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Catnip - Nepeta cataria

Catnip has a history of human medicinal use for its soothing properties. It has also been known to have a slightly numbing effect. The plant has been consumed as a tea, juice, tincture, infusion or poultice, and has also been smoked.

Catnip is the preferred herb for people who want to soothe an upset stomach, gas, nausea and bloating. Sip this relaxing, minty brew after dinner or a heavy meal to encourage healthy digestion.

Carminative, tonic, diaphoretic, refrigerant and slightly emmenagogue, specially antispasmodic, and mildly stimulating. Producing free perspiration, it is very useful in colds. Catnep Tea is a valuable drink in every case of fever, because of its action in inducing Sleep and producing perspiration without increasing the heat of the system. It is good in restlessness, colic, insanity and nervousness, and is used as a mild nervine for children, one of its chief uses being, indeed, in the treatment of children's ailments. The infusion of 1 OZ. to a pint of boiling water may be taken by adults in doses of 2 tablespoonsful, by children in 2 or 3 teaspoonsful frequently, to relieve pain and flatulence. An injection of Catnep Tea is also used for colicky pains.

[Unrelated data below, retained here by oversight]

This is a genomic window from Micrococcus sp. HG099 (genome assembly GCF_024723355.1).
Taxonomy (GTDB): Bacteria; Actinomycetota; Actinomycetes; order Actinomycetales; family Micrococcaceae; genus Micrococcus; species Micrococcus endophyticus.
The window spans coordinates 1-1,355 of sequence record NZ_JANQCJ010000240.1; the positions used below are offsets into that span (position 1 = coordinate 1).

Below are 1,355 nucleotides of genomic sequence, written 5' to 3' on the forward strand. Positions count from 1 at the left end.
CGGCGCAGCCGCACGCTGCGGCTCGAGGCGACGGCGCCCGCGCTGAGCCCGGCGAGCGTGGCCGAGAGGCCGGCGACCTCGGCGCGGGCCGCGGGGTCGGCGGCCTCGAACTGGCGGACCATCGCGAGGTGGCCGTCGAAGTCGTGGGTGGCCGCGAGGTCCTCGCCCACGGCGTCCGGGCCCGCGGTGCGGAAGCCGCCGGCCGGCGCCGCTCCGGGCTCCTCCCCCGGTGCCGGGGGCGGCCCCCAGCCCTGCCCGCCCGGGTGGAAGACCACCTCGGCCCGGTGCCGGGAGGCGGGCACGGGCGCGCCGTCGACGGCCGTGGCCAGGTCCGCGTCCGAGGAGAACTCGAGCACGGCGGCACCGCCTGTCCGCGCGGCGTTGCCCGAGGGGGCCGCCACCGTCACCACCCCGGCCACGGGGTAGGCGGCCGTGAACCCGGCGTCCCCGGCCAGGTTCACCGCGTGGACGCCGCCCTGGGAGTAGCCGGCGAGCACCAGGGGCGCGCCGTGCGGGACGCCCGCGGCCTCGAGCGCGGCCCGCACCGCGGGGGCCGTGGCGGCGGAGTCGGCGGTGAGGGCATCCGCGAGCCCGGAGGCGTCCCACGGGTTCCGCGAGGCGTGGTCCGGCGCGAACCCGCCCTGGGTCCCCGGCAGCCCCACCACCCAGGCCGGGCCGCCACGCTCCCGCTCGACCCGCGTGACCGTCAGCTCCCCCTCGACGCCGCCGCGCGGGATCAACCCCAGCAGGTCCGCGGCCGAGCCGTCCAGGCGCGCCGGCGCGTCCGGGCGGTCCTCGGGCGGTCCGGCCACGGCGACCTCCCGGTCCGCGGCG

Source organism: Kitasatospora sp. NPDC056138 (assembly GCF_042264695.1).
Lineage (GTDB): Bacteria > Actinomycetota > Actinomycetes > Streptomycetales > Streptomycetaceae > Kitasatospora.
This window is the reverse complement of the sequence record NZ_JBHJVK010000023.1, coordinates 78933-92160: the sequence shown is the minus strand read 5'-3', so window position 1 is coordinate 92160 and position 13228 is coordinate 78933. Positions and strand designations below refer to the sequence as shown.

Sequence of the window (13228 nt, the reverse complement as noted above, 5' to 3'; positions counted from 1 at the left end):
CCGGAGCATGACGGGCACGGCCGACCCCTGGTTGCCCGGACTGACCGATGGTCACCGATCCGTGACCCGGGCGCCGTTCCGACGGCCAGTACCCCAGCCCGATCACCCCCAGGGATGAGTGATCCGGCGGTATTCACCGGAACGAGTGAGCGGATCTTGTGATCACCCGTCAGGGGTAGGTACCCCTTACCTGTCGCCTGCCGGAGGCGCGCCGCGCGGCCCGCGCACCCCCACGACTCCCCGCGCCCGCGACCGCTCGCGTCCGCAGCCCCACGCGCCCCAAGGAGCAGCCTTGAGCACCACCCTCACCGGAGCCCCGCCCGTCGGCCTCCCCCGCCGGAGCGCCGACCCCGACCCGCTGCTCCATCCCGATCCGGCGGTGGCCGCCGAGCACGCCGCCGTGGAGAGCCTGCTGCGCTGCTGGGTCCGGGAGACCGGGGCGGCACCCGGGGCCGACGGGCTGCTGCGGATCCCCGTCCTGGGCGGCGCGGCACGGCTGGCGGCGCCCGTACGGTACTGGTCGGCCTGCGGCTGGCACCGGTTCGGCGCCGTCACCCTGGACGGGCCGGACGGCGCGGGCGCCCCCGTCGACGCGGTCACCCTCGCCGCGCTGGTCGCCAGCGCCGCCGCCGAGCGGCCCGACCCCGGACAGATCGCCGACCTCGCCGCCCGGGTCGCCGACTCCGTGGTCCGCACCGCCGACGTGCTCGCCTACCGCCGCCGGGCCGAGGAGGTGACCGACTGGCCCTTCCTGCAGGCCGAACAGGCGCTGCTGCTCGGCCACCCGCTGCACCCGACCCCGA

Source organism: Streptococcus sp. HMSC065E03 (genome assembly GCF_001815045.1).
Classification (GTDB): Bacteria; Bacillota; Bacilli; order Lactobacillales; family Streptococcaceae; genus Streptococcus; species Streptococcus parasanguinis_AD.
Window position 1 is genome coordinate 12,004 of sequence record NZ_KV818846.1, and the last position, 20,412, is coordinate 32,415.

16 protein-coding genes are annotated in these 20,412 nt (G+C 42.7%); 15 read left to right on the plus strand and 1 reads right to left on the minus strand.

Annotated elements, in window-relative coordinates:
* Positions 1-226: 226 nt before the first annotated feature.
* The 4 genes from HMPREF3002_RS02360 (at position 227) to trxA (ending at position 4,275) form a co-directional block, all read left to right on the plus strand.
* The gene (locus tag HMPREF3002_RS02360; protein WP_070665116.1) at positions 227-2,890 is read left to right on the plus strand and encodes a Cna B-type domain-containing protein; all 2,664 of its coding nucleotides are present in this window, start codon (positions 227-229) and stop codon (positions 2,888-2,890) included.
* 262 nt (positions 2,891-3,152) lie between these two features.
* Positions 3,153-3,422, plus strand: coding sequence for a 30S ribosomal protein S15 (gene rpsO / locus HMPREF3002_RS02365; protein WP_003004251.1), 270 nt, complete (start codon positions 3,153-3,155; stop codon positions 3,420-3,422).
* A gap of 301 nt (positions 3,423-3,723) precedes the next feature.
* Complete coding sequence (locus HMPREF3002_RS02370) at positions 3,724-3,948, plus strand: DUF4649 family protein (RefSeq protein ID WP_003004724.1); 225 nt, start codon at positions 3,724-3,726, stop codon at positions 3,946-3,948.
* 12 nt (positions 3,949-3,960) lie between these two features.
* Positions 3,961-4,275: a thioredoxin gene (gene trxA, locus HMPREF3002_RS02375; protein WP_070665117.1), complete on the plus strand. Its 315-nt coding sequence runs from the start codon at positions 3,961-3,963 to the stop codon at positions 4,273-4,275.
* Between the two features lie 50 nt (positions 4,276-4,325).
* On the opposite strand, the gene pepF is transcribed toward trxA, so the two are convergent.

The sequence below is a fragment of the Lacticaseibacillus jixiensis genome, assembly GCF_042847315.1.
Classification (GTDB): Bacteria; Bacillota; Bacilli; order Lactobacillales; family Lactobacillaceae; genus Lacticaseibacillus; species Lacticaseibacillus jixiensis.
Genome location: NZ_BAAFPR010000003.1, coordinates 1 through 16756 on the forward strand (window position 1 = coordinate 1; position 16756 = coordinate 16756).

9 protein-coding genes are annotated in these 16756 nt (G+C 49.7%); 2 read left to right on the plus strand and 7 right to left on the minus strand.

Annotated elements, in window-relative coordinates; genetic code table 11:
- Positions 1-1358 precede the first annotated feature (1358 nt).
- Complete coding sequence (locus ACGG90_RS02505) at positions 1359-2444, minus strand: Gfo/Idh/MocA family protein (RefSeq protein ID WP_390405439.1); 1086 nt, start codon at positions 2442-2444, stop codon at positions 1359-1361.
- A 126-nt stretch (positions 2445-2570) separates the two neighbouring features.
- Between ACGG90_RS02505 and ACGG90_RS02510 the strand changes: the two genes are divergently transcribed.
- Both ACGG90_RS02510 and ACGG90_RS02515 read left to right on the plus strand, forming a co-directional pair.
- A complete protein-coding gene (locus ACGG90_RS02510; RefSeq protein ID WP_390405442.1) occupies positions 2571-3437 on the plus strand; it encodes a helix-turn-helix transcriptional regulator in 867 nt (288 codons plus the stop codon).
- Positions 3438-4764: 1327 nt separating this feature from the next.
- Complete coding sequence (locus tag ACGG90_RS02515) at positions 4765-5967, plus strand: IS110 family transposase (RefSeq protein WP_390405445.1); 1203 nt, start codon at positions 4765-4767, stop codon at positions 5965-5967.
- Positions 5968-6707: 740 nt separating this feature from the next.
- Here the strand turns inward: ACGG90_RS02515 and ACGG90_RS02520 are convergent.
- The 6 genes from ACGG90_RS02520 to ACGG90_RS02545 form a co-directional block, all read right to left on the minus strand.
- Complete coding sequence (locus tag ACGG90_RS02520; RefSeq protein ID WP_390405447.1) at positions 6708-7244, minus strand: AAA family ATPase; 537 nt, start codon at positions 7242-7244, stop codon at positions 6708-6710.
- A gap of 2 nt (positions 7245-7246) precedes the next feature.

The herb should always be infused, boiling will spoil it. Its qualities are somewhat volatile, hence when made it should be covered up. The tea may be drunk freely, but if taken in very large doses when warm, it frequently acts as an emetic.

Catmint or Catnep, a wild English plant belonging to the large family Labiatae, of which the Mints and Deadnettles are also members, is generally distributed throughout the central and the southern counties of England, in hedgerows, borders of fields, and on dry banks and waste ground, especially in chalky and gravelly soil. It is less common in the north, very local in Scotland and rare in Ireland, but of frequent occurrence in the whole of Europe and temperate Asia, and also common in North Arnerica, where originally. however. it was an introduced species.

The root is perennial and sends up square, erect and branched stems, 2 to 3 feet high, which are very leafy and covered with a mealy down. The heartshaped, toothed leaves are also covered with a soft, close down, especially on the under sides, which are quite white with it, so that the whole plant has a hoary, greyish appearance, as though it had had dust blown over it.

The flowers grow on short footstalks in dense whorls, which towards the summit of the stem are so close as almost to form a spike. They are in bloom from July to September. The individual flowers are small, the corollas two-lipped, the upper lip straight, of a whitish or pale pink colour, dotted with red spots, the anthers a deep red colour. The calyx tube has fifteen ribs, a distinguishing feature of the genus Nepeta, to which this species belongs.

Not recommended for use while pregnant.
This information is intended for educational and informational purposes only. It should not be used in place of an individual consultation or examination or replace the advice of your health care professional and should not be relied upon to determine diagnosis or course of treatment.